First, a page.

Horace Walpole is credited with coining the term ‘Gothic’ in 1764. The Castle of Otranto was subtitled ‘A Gothic Story’, warning the reader that his tale was from a darker age, one of barbarity and cruelty. In his ‘attempt to blend the two kinds of romance: ancient and modern,’ he believed he had created ‘a new species of romance. I was at liberty to lay down what rules I thought fit for the conduct of it,’ – a gloomy setting, a sense of imposing doom, disturbing visions or dreams, melodrama, women in distress or threatened by powerful men. Those rules still play out, restyled through the centuries to appeal to the reading public of the day and make it relevant for the times. Mary Shelley’s Frankenstein contains many of those elements although she uses science as the driver. Danny Boyle’s starting point for his production of Frankenstein was his research into a time when ‘the age of science begins.’
The Red and the Scarlet is set at a similar pivot, the dawn of the age of enlightenment. Doctors were beginning to distrust a system of medicine based on the humours, which had guided medical practice for centuries. Treatments compromised survival among the rich (read Sir Charles Scarborough’s account of the death of Charles II) and more enlightened physicians were studying folklores to find new cures.
If the enjoyment of the Gothic comes from an acting out of irrational fears in a safe environment, smallpox offers the perfect subject. It is the only human disease ever to be completely eradicated from the world’s population and yet, despite advances in modern medicine, the horror of sickness, of things erupting from the body, of disfigurement and pain still grips us.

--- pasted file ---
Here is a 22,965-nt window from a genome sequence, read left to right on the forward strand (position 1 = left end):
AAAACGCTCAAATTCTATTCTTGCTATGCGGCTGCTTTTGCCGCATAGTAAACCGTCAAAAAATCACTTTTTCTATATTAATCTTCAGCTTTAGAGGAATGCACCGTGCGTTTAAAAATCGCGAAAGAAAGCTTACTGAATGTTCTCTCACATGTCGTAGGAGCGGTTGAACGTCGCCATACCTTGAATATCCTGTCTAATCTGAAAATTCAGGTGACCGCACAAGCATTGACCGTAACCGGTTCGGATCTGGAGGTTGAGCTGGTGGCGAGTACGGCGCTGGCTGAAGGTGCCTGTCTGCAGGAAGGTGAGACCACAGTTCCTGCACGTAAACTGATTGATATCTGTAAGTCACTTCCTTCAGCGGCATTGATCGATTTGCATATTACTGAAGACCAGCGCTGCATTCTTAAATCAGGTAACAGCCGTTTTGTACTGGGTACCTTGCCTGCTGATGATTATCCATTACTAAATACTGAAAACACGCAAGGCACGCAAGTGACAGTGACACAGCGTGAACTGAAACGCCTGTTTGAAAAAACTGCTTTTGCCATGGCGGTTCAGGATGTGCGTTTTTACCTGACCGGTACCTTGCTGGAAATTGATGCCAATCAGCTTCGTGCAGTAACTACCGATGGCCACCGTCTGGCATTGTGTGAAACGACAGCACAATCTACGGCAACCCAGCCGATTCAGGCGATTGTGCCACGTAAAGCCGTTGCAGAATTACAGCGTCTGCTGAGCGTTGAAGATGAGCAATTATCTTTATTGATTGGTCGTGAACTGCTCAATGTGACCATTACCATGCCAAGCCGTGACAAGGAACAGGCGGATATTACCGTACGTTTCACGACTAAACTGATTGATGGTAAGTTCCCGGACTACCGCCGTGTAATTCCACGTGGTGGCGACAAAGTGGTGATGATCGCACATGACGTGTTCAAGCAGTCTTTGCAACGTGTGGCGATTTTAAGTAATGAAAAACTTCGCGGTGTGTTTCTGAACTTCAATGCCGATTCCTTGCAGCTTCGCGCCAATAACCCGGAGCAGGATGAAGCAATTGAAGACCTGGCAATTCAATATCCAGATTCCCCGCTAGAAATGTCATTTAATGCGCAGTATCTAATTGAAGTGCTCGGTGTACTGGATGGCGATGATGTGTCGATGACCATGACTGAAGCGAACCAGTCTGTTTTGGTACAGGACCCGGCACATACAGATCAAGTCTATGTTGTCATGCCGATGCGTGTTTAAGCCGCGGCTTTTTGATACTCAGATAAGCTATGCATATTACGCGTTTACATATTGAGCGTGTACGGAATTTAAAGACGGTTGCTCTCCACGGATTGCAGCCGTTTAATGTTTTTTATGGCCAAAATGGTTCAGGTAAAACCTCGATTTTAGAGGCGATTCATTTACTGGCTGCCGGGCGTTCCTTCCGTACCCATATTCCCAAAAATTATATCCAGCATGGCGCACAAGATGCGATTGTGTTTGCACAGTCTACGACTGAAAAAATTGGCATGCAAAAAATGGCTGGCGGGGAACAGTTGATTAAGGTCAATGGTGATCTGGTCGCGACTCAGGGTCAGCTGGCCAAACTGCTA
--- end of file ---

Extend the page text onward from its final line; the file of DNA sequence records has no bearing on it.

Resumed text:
The Gothic tradition is continually evolving: Emily and Charlotte Brontë pitted a new type of damsel in distress, one that rises victorious from male oppression: the feisty Cathy in Wuthering Heights and the strong, intelligent Jane Eyre. In this century, Stephanie Meyer repackaged the genre in the form of vampire Edward Cullen, an ‘Edward Rochester with fangs,’ according to clinical psychologist Dr Cecilia d’ Felice. Cullen is a man who threatens the heroine but also arouses feelings of sympathy, a longing to heal his wounded heart. D’ Felice believes that at that same time as harbouring these more lofty emotions, the teenage girl subconsciously wants to be chased and caught, absolved of the responsibility of controlling her desires.
Literary critics may be snobbish about the Gothic genre but it remains perennially popular with well respected authors creating gripping narratives within it: Henry James’ The Turn of the Screw (1898), Daphne du Maurier’s Rebecca (1938), Angela Carter’s The Bloody Chamber (1979) and Sarah Water’s The Little Stranger (2009).